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Eliminating the CO relationship would have the BSA moving toward the system used by the GSUSA, where every unit leader would be directly under the authority of the BSA.  The GSUSA blogs are packed with bitter complaints about how volunteers, who are required to sign some kind of contract-style document, are subjected to being dismissed from that organization by the local GSUSA executives and senior volunteers for "noncompliance".  I don't know much about GSUSA and am certain I have misstated the details -- but the essence is correct.  Scoutmasters and everyone else would be subject to removal from their positions.  Our CO loves the idea that we meet on Saturday mornings and do not sell popcorn (we use dues and fundraising receptions to raise our budget), but I don't know what my new BSA supervisors would think.   The CO system protects the independence of each unit's operating style because decisions are reviewed by our CO.  Be careful for what you wish for.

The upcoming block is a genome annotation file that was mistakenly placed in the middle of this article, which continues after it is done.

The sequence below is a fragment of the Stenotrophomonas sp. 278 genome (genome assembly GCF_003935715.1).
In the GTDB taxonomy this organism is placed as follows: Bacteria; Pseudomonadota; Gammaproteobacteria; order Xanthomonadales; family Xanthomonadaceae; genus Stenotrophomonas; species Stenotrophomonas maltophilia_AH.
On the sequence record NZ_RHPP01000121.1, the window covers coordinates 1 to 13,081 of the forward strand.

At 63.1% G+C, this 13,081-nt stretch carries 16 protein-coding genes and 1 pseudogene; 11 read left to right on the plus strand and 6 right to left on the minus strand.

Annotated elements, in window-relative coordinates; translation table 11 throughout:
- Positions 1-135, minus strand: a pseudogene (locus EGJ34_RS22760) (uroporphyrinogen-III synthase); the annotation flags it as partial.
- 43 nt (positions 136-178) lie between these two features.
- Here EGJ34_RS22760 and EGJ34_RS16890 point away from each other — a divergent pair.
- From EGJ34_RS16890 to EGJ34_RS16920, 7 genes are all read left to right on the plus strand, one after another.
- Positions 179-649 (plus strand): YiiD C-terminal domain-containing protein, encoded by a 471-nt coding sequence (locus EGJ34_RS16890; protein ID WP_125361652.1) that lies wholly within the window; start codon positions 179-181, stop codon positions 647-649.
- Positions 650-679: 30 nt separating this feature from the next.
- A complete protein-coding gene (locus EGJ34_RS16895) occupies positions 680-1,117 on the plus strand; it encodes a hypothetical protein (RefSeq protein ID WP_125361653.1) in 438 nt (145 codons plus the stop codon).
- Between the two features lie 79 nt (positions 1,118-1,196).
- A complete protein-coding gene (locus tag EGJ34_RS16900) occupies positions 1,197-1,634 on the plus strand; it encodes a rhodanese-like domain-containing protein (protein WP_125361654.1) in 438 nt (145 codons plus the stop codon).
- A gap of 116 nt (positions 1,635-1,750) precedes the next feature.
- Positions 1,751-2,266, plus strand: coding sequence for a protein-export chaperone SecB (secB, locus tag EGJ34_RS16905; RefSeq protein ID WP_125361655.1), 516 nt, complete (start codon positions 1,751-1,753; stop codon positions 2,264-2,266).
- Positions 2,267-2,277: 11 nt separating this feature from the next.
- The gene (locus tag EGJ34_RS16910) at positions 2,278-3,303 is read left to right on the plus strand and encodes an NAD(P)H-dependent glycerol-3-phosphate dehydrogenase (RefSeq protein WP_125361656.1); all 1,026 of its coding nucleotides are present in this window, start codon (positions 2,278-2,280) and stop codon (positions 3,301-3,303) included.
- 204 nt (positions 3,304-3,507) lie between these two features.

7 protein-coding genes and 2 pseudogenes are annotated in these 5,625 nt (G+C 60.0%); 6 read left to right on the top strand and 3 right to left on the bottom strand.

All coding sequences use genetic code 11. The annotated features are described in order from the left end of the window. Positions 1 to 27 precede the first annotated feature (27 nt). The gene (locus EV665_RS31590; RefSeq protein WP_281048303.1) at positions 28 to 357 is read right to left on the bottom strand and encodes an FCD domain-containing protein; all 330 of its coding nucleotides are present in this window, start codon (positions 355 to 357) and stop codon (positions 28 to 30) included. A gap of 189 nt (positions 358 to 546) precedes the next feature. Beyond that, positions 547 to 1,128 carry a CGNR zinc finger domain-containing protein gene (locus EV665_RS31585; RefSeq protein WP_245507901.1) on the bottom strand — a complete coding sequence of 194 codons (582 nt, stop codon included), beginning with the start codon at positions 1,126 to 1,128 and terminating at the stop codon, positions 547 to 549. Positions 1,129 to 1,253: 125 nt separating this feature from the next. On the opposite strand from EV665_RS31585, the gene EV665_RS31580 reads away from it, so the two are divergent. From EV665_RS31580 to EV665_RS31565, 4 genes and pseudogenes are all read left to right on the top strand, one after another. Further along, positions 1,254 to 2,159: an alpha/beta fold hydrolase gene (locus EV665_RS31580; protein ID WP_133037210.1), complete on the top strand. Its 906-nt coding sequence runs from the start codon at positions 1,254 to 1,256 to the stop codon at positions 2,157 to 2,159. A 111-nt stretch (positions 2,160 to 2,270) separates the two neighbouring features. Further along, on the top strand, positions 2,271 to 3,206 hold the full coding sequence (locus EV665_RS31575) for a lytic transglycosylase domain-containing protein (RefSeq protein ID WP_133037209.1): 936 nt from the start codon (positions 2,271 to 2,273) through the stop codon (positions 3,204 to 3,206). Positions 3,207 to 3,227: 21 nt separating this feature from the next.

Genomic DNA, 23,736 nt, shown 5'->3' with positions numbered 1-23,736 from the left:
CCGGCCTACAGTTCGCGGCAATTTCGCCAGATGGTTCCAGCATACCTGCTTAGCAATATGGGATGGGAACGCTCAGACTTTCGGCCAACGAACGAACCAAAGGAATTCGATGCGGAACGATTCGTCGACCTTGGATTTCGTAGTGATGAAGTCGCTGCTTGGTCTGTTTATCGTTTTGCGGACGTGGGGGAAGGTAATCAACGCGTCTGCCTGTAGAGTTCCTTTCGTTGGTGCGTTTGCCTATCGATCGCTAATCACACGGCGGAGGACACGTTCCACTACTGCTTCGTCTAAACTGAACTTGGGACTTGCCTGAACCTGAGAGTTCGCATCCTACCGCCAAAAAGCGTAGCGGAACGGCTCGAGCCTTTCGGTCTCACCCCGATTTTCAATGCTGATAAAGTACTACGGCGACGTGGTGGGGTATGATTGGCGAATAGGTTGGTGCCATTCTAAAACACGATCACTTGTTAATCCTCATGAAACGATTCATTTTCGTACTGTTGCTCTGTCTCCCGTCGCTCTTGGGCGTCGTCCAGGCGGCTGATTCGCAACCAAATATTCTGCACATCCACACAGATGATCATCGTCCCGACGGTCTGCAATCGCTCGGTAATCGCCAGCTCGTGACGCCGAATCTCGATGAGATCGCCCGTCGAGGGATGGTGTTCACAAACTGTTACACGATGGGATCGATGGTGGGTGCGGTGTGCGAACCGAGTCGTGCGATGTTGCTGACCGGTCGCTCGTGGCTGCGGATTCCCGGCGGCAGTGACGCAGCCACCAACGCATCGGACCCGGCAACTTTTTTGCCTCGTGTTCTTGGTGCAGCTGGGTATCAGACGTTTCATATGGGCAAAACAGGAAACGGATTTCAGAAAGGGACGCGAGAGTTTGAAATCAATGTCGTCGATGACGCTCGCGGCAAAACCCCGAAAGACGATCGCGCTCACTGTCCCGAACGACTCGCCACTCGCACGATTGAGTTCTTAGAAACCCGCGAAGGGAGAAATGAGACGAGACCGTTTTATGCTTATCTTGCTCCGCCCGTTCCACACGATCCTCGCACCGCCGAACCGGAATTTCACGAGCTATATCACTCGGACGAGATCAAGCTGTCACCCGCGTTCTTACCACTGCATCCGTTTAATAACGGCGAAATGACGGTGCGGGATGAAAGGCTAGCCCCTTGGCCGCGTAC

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11 minutes ago, Cburkhardt said:

Eliminating the CO relationship would have the BSA moving toward the system used by the GSUSA, where every unit leader would be directly under the authority of the BSA.  The GSUSA blogs are packed with bitter complaints about how volunteers, who are required to sign some kind of contract-style document, are subjected to being dismissed from that organization by the local GSUSA executives and senior volunteers for "noncompliance".  I don't know much about GSUSA and am certain I have misstated the details -- but the essence is correct.  Scoutmasters and everyone else would be subject to removal from their positions.  Our CO loves the idea that we meet on Saturday mornings and do not sell popcorn (we use dues and fundraising receptions to raise our budget), but I don't know what my new BSA supervisors would think.   The CO system protects the independence of each unit's operating style because decisions are reviewed by our CO.  Be careful for what you wish for.